Meanwhile, Wilhelm had received an appointment to the Kassel library, they moved the following year to Göttingen, where Jacob received the appointment of professor and librarian, and Wilhelm that of under-librarian. Jacob Grimm lectured on legal antiquities, historical grammar, literary history, and diplomatics, explained Old German poems, during this period, he is described as small and lively in figure, with a harsh voice, speaking a broad Hessian dialect. Grimm joined other academics who signed a protest against the King of Hanovers abrogation of the constitution which had established some years before. As a result, he was dismissed from his professorship and banished from the Kingdom of Hanover in 1837 and he returned to Kassel with his brother, who had signed the protest. Jacob was not under any obligation to lecture and he seldom did so, during their time in Kassel, Jacob regularly attended the meetings of the academy, where he read papers on widely varied subjects
Great Britain, known as Britain, is a large island in the north Atlantic Ocean off the northwest coast of continental Europe. With an area of 209,331 km2, Great Britain is the largest European island, in 2011 the island had a population of about 61 million people, making it the worlds third-most populous island after Java in Indonesia and Honshu in Japan. The island of Ireland is situated to the west of it, the island is dominated by a maritime climate with quite narrow temperature differences between seasons. Politically, the island is part of the United Kingdom of Great Britain and Northern Ireland, most of England and Wales are on the island. The term Great Britain often extends to surrounding islands that form part of England and Wales. A single Kingdom of Great Britain resulted from the union of the Kingdom of England, the archipelago has been referred to by a single name for over 2000 years, the term British Isles derives from terms used by classical geographers to describe this island group.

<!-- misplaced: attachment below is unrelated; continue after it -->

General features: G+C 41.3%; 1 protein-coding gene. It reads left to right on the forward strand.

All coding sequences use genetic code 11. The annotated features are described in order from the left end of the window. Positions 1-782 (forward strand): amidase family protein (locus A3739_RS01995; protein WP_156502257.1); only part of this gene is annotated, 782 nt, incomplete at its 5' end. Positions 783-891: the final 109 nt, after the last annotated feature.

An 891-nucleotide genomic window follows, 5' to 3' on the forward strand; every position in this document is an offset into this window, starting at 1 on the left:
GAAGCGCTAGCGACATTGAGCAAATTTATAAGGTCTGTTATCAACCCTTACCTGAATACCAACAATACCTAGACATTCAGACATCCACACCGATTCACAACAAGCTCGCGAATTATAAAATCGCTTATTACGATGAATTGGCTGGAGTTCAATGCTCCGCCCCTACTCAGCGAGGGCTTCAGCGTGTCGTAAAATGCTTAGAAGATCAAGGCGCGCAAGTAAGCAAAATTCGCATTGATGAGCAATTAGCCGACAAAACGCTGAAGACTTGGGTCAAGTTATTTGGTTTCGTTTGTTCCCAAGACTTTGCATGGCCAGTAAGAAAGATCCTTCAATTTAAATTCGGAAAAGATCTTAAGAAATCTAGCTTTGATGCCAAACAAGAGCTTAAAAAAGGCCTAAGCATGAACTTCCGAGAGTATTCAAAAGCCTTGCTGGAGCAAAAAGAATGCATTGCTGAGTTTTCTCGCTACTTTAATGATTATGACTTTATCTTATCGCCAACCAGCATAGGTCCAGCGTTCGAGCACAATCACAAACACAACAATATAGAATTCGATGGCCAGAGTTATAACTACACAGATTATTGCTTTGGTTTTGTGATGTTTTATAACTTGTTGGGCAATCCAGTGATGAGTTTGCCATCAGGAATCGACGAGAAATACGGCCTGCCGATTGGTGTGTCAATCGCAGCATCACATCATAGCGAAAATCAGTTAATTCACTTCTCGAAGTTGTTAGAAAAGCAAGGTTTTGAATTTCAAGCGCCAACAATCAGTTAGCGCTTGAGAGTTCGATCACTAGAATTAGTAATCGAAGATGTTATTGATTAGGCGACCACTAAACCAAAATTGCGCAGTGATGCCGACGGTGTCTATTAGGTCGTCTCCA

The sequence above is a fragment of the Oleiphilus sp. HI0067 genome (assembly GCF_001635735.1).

By 50 BC Greek geographers were using equivalents of Prettanikē as a name for the British Isles. However, with the Roman conquest of Britain the Latin term Britannia was used for the island of Great Britain, the oldest mention of terms related to Great Britain was by Aristotle, or possibly by Pseudo-Aristotle, in his text On the Universe, Vol. III. To quote his works, There are two large islands in it, called the British Isles and Ierne. The name Britain descends from the Latin name for Britain, Britannia or Brittānia, Old French Bretaigne and Middle English Bretayne, Breteyne. The French form replaced the Old English Breoton, Bryten, Britannia was used by the Romans from the 1st century BC for the British Isles taken together. It is derived from the writings of the Pytheas around 320 BC. Marcian of Heraclea, in his Periplus maris exteri, described the group as αἱ Πρεττανικαὶ νῆσοι. The peoples of these islands of Prettanike were called the Πρεττανοί, Priteni is the source of the Welsh language term Prydain, which has the same source as the Goidelic term Cruithne used to refer to the early Brythonic-speaking inhabitants of Ireland.